The College Park City Council discussed making improvements in city communication to non-English speaking residents during Tuesday’s work session.
Currently, text on the city website can be translated into more than 100 different languages through a Google widget, but PDFs — which include council agenda packets and meeting minutes — cannot be translated, Ryna Quinones, the city’s communication and events manager, demonstrated at the work session.
“The neighbors who don’t speak English as their first language, we want them to engage with the community,” District 1 council member Fazlul Kabir said.
The website is translated through Google Translate or through an automatic browser translator. District 1 council member Kate Kennedy expressed concerns this isn’t a perfect solution, fearing some information may be “lost when it’s a direct translation.”
The city has never had a translator on city staff, according to city clerk Janeen Miller. If a resident needs a language translation or other accommodations, such as captions for deaf residents, they may reach out to the city clerk’s office. The city contracts translators and interpreters from the Prince George’s County Circuit Court to assist residents.
“We’re trying to bring people into meetings, and so we would like to overcome any barriers, but we have to know what the barriers are,” Miller said.
District 4 council member Denise Mitchell said the city is working on making anything in PDF form translatable so everyone can visit the city website and engage with the council’s decisions.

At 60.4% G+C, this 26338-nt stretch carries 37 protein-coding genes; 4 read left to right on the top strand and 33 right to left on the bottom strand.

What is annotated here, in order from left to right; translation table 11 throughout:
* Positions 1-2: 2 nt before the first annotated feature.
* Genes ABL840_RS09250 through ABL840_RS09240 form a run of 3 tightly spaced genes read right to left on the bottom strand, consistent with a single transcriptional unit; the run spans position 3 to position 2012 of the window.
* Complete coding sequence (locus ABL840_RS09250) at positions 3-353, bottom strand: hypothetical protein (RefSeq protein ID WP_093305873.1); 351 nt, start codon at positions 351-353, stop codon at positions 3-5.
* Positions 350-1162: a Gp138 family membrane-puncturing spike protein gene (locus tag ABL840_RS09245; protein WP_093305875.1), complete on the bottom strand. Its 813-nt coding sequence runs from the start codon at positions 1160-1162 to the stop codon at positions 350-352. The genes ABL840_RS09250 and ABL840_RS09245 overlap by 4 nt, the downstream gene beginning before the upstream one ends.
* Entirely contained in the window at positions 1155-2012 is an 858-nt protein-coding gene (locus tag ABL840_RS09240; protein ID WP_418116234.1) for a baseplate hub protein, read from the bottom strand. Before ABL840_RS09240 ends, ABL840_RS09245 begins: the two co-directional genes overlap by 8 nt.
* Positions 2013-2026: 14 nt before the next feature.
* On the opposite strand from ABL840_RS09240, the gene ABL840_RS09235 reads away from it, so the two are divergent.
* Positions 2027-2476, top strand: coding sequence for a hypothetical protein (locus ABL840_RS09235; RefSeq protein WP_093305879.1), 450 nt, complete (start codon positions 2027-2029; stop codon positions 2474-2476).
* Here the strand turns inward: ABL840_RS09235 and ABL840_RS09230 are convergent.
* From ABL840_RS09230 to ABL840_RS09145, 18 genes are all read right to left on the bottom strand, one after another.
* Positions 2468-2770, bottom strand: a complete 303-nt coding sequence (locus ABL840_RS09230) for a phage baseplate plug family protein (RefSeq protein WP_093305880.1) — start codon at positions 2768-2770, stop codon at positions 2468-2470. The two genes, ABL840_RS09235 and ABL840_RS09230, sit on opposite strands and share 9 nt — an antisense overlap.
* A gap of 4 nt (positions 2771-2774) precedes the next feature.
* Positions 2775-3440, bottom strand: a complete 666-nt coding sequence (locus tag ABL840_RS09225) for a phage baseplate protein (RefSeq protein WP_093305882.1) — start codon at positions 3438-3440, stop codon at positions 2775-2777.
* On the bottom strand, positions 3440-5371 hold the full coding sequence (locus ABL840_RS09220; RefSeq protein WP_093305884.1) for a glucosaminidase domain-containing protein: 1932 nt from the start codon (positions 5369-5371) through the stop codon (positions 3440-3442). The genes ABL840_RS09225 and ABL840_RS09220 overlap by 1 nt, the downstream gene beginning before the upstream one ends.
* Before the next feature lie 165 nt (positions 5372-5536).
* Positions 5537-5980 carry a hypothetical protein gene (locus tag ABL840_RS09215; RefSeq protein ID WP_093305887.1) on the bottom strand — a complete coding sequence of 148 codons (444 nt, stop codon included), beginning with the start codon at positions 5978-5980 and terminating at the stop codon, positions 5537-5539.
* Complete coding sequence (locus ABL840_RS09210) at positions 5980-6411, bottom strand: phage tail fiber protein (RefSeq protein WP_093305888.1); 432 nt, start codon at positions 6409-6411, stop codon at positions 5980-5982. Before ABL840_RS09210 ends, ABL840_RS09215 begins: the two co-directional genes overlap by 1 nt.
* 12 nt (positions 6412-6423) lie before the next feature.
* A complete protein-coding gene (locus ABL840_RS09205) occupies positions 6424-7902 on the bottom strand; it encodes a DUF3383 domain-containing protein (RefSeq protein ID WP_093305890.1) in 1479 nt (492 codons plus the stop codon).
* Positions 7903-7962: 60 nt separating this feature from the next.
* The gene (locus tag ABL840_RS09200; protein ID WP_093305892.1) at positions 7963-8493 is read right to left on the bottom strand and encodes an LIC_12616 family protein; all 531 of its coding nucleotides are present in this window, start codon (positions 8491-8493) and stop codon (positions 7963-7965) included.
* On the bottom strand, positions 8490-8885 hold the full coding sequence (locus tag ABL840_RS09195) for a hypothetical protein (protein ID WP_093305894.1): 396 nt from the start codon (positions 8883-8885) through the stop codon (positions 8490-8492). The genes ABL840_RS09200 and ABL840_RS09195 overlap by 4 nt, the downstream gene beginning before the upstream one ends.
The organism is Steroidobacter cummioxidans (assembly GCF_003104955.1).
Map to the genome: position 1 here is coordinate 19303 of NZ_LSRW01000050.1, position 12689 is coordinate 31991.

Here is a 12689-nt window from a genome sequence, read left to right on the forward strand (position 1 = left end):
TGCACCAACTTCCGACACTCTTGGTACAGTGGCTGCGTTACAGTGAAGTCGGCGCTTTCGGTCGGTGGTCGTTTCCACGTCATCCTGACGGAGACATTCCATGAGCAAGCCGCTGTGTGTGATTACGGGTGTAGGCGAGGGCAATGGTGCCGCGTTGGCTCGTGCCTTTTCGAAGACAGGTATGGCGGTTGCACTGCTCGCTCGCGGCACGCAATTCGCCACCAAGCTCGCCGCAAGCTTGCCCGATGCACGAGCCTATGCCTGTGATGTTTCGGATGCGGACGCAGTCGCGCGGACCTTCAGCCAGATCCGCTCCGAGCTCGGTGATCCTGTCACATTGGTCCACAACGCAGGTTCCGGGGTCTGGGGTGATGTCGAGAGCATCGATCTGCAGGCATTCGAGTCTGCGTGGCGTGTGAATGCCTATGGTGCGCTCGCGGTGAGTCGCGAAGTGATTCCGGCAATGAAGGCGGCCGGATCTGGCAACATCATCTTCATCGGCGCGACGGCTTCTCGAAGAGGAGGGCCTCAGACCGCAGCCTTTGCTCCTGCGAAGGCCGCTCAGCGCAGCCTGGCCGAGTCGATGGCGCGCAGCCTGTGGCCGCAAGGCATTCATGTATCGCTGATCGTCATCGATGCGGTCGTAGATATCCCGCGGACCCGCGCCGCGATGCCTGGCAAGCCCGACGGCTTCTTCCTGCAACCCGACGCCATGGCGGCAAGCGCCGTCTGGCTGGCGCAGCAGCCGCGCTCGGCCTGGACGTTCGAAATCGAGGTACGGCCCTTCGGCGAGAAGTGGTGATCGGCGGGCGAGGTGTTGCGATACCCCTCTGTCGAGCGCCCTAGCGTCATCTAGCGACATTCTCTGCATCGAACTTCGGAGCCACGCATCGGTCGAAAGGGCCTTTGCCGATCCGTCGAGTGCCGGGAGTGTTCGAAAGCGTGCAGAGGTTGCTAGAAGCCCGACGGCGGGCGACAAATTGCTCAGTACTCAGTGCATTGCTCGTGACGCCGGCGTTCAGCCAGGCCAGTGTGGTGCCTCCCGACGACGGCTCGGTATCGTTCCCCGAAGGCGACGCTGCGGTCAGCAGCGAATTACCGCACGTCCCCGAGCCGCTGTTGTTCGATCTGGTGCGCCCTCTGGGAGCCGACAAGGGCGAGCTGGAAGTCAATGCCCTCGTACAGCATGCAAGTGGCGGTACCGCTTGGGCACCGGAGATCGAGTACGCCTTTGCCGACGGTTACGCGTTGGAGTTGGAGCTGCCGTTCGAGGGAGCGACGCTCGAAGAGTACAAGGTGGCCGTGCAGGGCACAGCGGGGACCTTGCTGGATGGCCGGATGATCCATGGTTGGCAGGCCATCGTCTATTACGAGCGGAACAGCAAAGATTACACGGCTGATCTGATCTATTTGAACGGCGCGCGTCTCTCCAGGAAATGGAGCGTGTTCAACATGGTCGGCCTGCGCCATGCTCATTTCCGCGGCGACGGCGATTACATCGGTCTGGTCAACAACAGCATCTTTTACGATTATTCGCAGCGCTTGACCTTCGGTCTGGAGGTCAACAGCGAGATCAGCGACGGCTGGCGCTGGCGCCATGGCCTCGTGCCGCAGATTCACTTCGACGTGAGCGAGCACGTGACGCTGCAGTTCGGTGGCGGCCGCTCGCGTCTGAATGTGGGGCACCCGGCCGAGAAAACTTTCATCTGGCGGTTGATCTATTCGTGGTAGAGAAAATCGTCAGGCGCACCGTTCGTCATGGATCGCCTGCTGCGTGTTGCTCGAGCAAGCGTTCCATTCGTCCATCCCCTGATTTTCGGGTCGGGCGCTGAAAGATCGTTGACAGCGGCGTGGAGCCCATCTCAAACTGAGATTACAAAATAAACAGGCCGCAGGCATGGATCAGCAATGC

The city pays for a subscription to Language Line, so city staff and council members can speak to non-English speaking residents in more than 240 languages. Language Line is a service where an interpreter communicates between two parties during a live phone call, allowing the parties to have a phone conversation with each other using two different languages. Code enforcers in the city also use the service.
The service has been used 32 times so far since January, according to the work session’s agenda.
Kabir said the city should look into hiring multilingual staff to take phone calls, so the staff can reach the residents more directly.
Gale Mamatova, the vice president of the North College Park Community Association, said the city’s public redistricting commission did not do enough to make redistricting plans available for Spanish-speaking residents.
“I would love more inclusive presentations where we are really trying, not just continuing sharing the information with the same population but bringing in translators, making sure we’re reaching a lot of the folks who live in this area,” Mamatova said.